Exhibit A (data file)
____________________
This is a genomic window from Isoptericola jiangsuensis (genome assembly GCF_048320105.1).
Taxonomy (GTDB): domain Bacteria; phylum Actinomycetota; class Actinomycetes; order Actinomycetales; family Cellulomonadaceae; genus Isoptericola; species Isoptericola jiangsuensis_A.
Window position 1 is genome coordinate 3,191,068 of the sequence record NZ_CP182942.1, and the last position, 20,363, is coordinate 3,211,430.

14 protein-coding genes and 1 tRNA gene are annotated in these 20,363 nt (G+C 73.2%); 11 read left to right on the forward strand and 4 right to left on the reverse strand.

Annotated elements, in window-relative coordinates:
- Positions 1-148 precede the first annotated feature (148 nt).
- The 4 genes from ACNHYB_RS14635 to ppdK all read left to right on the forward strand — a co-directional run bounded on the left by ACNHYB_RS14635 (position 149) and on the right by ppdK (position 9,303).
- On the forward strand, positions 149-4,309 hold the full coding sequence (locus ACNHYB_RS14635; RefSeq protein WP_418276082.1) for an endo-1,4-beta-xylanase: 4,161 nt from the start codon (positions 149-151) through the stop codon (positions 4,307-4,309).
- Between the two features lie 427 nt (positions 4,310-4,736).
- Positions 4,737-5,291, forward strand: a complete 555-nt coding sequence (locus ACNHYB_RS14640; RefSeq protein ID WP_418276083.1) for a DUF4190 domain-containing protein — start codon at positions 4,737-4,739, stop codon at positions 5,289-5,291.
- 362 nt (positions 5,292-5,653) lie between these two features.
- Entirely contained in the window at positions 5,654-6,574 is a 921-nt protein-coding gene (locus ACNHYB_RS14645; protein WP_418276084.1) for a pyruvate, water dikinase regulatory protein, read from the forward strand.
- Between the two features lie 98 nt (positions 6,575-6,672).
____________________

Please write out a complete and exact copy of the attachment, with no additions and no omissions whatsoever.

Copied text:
This is a genomic window from Isoptericola jiangsuensis (genome assembly GCF_048320105.1).
Taxonomy (GTDB): domain Bacteria; phylum Actinomycetota; class Actinomycetes; order Actinomycetales; family Cellulomonadaceae; genus Isoptericola; species Isoptericola jiangsuensis_A.
Window position 1 is genome coordinate 3,191,068 of the sequence record NZ_CP182942.1, and the last position, 20,363, is coordinate 3,211,430.

14 protein-coding genes and 1 tRNA gene are annotated in these 20,363 nt (G+C 73.2%); 11 read left to right on the forward strand and 4 right to left on the reverse strand.

Annotated elements, in window-relative coordinates:
- Positions 1-148 precede the first annotated feature (148 nt).
- The 4 genes from ACNHYB_RS14635 to ppdK all read left to right on the forward strand — a co-directional run bounded on the left by ACNHYB_RS14635 (position 149) and on the right by ppdK (position 9,303).
- On the forward strand, positions 149-4,309 hold the full coding sequence (locus ACNHYB_RS14635; RefSeq protein WP_418276082.1) for an endo-1,4-beta-xylanase: 4,161 nt from the start codon (positions 149-151) through the stop codon (positions 4,307-4,309).
- Between the two features lie 427 nt (positions 4,310-4,736).
- Positions 4,737-5,291, forward strand: a complete 555-nt coding sequence (locus ACNHYB_RS14640; RefSeq protein ID WP_418276083.1) for a DUF4190 domain-containing protein — start codon at positions 4,737-4,739, stop codon at positions 5,289-5,291.
- 362 nt (positions 5,292-5,653) lie between these two features.
- Entirely contained in the window at positions 5,654-6,574 is a 921-nt protein-coding gene (locus ACNHYB_RS14645; protein WP_418276084.1) for a pyruvate, water dikinase regulatory protein, read from the forward strand.
- Between the two features lie 98 nt (positions 6,575-6,672).